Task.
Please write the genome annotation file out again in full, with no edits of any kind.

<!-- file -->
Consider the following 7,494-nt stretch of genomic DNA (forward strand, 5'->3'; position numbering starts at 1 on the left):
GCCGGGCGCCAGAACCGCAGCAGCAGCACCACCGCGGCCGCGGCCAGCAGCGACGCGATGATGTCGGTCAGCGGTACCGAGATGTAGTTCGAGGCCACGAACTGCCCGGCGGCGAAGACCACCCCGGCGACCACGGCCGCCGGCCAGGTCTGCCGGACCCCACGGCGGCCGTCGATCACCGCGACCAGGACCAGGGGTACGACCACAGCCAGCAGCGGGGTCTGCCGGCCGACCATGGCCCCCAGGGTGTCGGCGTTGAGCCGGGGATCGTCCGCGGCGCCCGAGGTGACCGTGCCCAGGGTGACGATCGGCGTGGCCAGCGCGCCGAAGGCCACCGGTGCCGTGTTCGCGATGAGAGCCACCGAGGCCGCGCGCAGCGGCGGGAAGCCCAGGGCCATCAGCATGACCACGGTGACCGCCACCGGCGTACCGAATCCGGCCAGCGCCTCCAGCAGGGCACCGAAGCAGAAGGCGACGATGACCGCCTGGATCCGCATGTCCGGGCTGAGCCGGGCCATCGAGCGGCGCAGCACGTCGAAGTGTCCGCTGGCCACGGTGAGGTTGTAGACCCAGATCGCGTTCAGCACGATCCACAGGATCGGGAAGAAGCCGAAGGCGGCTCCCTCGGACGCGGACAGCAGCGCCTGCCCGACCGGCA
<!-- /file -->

Consider the following 7,494-nt stretch of genomic DNA (forward strand, 5'->3'; position numbering starts at 1 on the left):
GCCGGGCGCCAGAACCGCAGCAGCAGCACCACCGCGGCCGCGGCCAGCAGCGACGCGATGATGTCGGTCAGCGGTACCGAGATGTAGTTCGAGGCCACGAACTGCCCGGCGGCGAAGACCACCCCGGCGACCACGGCCGCCGGCCAGGTCTGCCGGACCCCACGGCGGCCGTCGATCACCGCGACCAGGACCAGGGGTACGACCACAGCCAGCAGCGGGGTCTGCCGGCCGACCATGGCCCCCAGGGTGTCGGCGTTGAGCCGGGGATCGTCCGCGGCGCCCGAGGTGACCGTGCCCAGGGTGACGATCGGCGTGGCCAGCGCGCCGAAGGCCACCGGTGCCGTGTTCGCGATGAGAGCCACCGAGGCCGCGCGCAGCGGCGGGAAGCCCAGGGCCATCAGCATGACCACGGTGACCGCCACCGGCGTACCGAATCCGGCCAGCGCCTCCAGCAGGGCACCGAAGCAGAAGGCGACGATGACCGCCTGGATCCGCATGTCCGGGCTGAGCCGGGCCATCGAGCGGCGCAGCACGTCGAAGTGTCCGCTGGCCACGGTGAGGTTGTAGACCCAGATCGCGTTCAGCACGATCCACAGGATCGGGAAGAAGCCGAAGGCGGCTCCCTCGGACGCGGACAGCAGCGCCTGCCCGACCGGCA